The Residence: Inside the Private World of the White House (book review)

The Residence:  Inside the Private World of the White House is authored by Kate Andersen Brower, is 309 pages long (not counting photo pages) and is published by Harper Collins, copyright 2015.  I saw an excerpt by the author in a newspaper column recently and it was just the nibble I needed to borrow the book from my local library.  I usually do not go to the trouble to read a regular-sized print book with a hand-held magnifier, but I didn’t even feel it was an impediment to my reading this book.  Yes, that’s how pleasurable it was to read.

Brower takes the reader inside the White House, not as much for satiating the curiosity of the readers about how the President’s family is cared for, as much as to enter into the lives of those who work in the White House.  That is, chefs, butlers, maids, and other assorted employees.  I found it fascinating how the employees of the White House coordinate events with ease and dignity.  Many of them work as White House staff for twenty and thirty years before stepping down. For some of them, it is even generational.  Politics do not enter into the work they do although, they sometimes make jokes about republicans and democrats among themselves.

Brower covers events such as the Inauguration moves.  One family moves out and another moves all in one huge coordinated effort.  The crowds listening to the address and swearing in have no idea of the behind the scenes work it take to move swiftly, efficiently, and completely in such a short period of time.  Since the book covers the period of time from Robert F. Kennedy to the present administration of President Obama, she also covers how very difficult it was for the staff to move Mrs. Kennedy and family out of the White House and Johnson in and do it with grief-stricken hearts.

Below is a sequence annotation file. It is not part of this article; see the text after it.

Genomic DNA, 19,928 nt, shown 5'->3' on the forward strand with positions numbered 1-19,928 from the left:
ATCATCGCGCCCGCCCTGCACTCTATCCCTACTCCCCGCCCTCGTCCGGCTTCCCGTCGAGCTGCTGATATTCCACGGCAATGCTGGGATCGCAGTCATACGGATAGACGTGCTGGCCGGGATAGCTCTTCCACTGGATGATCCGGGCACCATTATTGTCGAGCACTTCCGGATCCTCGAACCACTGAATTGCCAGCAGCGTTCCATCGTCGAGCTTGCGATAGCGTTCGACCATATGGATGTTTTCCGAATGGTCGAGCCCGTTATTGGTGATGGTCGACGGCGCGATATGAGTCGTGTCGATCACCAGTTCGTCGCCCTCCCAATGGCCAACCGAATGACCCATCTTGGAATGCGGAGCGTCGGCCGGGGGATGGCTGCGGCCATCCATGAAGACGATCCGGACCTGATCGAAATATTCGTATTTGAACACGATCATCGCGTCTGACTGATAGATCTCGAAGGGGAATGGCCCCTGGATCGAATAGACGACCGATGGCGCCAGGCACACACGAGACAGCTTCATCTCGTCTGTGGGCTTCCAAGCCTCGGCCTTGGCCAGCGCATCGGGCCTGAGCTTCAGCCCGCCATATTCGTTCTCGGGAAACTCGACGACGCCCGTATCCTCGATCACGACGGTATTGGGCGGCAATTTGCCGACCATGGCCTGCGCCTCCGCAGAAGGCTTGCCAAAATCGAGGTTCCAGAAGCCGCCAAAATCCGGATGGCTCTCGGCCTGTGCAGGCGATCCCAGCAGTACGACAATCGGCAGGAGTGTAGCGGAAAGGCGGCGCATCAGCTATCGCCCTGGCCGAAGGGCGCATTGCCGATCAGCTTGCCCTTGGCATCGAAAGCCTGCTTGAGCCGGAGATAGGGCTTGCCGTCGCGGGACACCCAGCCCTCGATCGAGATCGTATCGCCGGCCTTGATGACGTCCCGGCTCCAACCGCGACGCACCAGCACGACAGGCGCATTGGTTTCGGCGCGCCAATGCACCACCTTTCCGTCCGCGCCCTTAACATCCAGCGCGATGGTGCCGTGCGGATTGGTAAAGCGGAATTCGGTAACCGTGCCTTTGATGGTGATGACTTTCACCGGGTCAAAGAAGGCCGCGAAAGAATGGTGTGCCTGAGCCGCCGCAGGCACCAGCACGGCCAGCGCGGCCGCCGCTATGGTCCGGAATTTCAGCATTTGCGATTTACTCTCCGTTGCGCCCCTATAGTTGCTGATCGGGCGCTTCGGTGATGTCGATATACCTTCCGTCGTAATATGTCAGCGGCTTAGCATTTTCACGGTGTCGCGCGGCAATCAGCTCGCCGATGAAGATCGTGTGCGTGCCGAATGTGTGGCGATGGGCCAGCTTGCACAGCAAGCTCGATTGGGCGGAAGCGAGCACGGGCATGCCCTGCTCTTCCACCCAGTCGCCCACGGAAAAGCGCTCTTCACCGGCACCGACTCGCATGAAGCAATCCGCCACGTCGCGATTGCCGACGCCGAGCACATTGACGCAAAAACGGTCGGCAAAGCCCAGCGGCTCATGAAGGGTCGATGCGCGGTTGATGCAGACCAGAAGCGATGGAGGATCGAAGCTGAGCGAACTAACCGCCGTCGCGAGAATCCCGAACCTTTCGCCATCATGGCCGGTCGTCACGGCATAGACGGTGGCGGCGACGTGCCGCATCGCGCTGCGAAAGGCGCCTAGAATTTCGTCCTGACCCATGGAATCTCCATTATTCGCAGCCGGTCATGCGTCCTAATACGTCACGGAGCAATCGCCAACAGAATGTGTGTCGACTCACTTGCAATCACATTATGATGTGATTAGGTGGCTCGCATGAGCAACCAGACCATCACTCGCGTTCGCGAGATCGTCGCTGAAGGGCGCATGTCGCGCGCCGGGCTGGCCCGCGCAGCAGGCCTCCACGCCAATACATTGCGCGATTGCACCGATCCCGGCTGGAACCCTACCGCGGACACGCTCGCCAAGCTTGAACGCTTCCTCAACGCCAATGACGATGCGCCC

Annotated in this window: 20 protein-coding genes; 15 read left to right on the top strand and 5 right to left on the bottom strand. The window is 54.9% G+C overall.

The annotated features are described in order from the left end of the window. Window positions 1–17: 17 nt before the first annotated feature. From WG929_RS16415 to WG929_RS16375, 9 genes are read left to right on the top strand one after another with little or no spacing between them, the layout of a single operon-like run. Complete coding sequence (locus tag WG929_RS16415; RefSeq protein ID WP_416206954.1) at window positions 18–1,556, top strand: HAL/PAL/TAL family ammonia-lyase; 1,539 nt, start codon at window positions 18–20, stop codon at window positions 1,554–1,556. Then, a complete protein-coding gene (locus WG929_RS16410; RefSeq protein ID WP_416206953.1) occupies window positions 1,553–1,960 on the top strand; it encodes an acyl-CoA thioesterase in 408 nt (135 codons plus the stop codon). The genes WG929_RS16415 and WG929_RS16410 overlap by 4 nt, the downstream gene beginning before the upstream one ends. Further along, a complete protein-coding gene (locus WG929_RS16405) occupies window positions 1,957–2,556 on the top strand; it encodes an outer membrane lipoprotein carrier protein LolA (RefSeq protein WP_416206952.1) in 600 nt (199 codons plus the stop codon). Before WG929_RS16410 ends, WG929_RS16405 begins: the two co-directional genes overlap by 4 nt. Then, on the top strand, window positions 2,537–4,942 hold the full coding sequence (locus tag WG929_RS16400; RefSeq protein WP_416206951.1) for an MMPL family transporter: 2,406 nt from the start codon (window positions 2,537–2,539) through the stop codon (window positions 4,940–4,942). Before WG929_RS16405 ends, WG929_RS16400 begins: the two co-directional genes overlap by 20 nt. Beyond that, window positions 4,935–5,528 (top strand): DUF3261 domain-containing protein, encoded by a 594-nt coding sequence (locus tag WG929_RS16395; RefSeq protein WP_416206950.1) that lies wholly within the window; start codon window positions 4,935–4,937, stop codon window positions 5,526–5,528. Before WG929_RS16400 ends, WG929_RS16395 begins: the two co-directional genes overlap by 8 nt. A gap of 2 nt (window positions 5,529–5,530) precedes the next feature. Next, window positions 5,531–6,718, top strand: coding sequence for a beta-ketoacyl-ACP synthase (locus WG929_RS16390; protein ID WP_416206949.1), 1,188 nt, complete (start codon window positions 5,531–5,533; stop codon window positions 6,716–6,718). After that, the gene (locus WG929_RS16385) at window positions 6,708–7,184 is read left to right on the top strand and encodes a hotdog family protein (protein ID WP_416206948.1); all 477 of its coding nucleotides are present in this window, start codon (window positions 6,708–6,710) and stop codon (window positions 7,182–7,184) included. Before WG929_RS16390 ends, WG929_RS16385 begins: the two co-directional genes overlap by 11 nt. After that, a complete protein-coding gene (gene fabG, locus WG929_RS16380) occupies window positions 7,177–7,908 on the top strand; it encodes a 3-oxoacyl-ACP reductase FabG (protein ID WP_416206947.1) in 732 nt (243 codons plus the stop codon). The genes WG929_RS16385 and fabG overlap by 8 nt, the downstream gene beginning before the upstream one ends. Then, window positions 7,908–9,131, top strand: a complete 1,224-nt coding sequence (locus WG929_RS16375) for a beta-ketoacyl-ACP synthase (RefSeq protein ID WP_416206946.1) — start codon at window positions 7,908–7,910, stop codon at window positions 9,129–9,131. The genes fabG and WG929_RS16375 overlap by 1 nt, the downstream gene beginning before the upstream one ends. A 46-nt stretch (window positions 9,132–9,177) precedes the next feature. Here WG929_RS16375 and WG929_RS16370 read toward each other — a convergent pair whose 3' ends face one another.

The characters in the book are ready-made.  She spent hours upon hours in personal interviews with staff, past and present, to cull out stories of love, compassion, grief, terror, and happiness.  Thirty-four characters are listed in the book with stories that are amusing, and sometimes frustrating, and always, confidential.  Seeing teens partying, slumber parties, birthday parties, serving heads of state, moving furniture and decorating Christmas trees is all in a day’s work for them and they take it in stride.

Along the way in the book I learned that the President has to pay for the family food and food for family entertaining.  Someone else cooks it, yes, but they pay that grocery bill.  There were some Presidents who complained when the groceries were a little too expensive and asked the chef to cut the costs.  The First Lady chooses the menu for the week. The President also pays the moving expenses in and out of the White House.  I didn’t know that.

Neither did I know that Nancy Reagan was a perfectionist to the point that the head housekeeper quit.  Lyndon Johnson was such a crank about the shower head and water pressure that the White House plumber had a nervous breakdown while trying his best to please Johnson.  Yes, the Clinton’s fussed with each other and Mrs. Clinton did throw things at her husband.  I also learned that the White House has an official dog man.  Of course, the job is not full-time, but part of his job is to care for family pets.

For more stories, just read the book for yourself.  I predict that this book will stand on library shelves for years and years to come along side other books about the occupants of the White House.  What makes this book special is the recognition of the devoted staff that just takes care of the President and the family during their years of residence in this beautiful building run by the National Park Service.


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